The transactions involving us must be approved by a majority of our outstanding common units that are not owned by our general partner and its affiliates and by a majority of the outstanding subordinated units. We have filed a proxy statement with the SEC for review and it is anticipated that the unitholder vote will be held in December 2014. Upon receiving unitholder approval, all of the transactions are expected to be closed concurrently with the debt refinancing. It is anticipated that the transactions will be completed during the fourth quarter of 2014.

Page 17

OXFORD RESOURCE PARTNERS, LP AND SUBSIDIARIES
NOTES TO CONDENSED CONSOLIDATED FINANCIAL STATEMENTS
(UNAUDITED)
(in thousands, except for unit and per unit data)

Harrison Resources Redemption     
In early October 2014, Oxford Mining entered into a membership interest redemption agreement with Harrison Resources and CONSOL of Ohio LLC (“CONSOL”) under which Harrison Resources redeemed all of CONSOL’s interest in Harrison Resources. Harrison Resources had been a joint venture owned 51% by Oxford Mining and 49% by CONSOL, and as a result of the redemption Oxford Mining owns 100% of Harrison Resources. In connection with the redemption, Harrison Resources acquired 0.9 million tons of coal reserves from a CONSOL affiliate, and also options to purchase an aggregate of 5.6 million additional tons of coal reserves from a CONSOL affiliate. These tons are in addition to the 1.7 million tons of coal reserves already owned by Harrison Resources. Harrison Resources paid total consideration of $3.6 million in these transactions. These transactions were effective as of October 1, 2014.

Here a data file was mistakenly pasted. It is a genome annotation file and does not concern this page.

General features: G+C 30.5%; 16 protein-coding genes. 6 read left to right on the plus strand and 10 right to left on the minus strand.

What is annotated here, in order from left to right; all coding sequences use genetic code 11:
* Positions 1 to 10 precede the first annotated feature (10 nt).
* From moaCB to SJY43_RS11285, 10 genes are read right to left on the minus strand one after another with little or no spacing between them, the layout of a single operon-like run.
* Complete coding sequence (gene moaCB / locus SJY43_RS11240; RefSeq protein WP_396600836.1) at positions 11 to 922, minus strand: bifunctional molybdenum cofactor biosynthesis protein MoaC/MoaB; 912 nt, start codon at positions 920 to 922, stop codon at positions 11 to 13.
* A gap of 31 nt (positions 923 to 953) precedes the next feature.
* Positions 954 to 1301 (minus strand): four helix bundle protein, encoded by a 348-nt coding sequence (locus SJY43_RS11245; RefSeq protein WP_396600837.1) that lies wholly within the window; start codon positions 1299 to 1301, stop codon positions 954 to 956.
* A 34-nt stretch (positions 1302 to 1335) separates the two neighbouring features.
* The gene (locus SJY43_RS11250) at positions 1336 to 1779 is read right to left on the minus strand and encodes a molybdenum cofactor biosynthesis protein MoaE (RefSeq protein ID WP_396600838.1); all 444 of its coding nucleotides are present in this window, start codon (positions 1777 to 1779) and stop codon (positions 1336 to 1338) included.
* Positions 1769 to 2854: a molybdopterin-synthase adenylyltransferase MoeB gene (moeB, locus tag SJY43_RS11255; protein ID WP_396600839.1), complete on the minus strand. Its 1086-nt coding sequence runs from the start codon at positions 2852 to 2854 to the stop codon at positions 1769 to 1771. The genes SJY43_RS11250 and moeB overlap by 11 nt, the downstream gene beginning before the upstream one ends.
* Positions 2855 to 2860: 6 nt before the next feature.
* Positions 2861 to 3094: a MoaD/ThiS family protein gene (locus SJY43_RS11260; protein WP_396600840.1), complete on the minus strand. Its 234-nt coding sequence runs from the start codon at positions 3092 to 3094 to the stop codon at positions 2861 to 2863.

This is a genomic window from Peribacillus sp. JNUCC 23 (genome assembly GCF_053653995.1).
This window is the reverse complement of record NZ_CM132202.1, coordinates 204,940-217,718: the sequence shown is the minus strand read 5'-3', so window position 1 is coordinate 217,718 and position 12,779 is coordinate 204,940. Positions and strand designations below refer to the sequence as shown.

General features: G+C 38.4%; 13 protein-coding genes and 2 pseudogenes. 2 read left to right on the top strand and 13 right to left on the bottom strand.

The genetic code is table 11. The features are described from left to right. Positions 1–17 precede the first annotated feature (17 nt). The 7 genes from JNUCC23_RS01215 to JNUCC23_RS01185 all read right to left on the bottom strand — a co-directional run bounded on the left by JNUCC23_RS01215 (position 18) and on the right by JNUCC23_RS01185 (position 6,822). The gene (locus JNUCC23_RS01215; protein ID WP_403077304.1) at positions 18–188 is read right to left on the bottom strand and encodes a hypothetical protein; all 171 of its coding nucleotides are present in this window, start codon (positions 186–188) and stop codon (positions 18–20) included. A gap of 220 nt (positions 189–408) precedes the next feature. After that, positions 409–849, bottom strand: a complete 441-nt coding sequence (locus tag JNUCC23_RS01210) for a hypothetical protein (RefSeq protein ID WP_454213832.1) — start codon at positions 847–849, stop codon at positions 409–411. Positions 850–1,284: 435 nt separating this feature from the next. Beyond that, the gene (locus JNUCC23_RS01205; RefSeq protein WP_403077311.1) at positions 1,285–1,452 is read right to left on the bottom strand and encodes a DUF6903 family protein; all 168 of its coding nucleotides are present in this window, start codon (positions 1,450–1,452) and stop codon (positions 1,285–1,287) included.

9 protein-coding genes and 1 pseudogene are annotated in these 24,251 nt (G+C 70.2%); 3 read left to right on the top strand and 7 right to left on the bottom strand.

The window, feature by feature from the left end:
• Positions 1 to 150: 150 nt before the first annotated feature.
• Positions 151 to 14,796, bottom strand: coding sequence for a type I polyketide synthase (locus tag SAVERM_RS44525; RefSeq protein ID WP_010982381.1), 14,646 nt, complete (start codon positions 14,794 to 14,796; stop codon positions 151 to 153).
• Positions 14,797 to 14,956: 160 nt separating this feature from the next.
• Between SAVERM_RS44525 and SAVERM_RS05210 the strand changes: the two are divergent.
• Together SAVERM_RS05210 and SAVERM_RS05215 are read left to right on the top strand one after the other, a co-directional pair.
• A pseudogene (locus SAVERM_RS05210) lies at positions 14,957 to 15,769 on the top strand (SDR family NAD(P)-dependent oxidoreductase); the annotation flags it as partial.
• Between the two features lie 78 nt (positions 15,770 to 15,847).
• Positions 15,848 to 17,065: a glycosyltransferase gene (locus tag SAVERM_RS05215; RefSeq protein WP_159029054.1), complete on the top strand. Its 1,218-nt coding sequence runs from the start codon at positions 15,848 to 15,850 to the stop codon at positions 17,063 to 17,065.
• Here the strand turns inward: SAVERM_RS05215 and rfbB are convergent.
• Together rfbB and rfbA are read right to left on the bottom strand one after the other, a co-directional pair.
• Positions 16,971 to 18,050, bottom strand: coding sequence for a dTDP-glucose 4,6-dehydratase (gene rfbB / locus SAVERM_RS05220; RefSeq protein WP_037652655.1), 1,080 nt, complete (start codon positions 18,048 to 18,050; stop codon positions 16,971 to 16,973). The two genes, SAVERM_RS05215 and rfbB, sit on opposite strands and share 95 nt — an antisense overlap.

Page 18


 


Item 2. Management’s Discussion and Analysis of Financial Condition and Results of Operations
The following discussion and analysis of our financial condition and results of operations should be read in conjunction with the condensed consolidated financial statements and notes thereto included elsewhere in this Quarterly Report on Form 10-Q (this “Quarterly Report”) and the audited consolidated financial statements and notes thereto and management’s discussion and analysis of financial condition and results of operations for the year ended December 31, 2013 included in our Annual Report on Form 10-K (our “Annual Report”) and filed with the United States Securities and Exchange Commission (the “SEC”). This discussion contains forward-looking statements that reflect management’s current views with respect to future events and financial performance. Our actual results may differ materially from those anticipated in these forward-looking statements or as a result of certain factors such as those set forth below under “Cautionary Statement About Forward-Looking Statements.”
CAUTIONARY STATEMENT ABOUT FORWARD-LOOKING STATEMENTS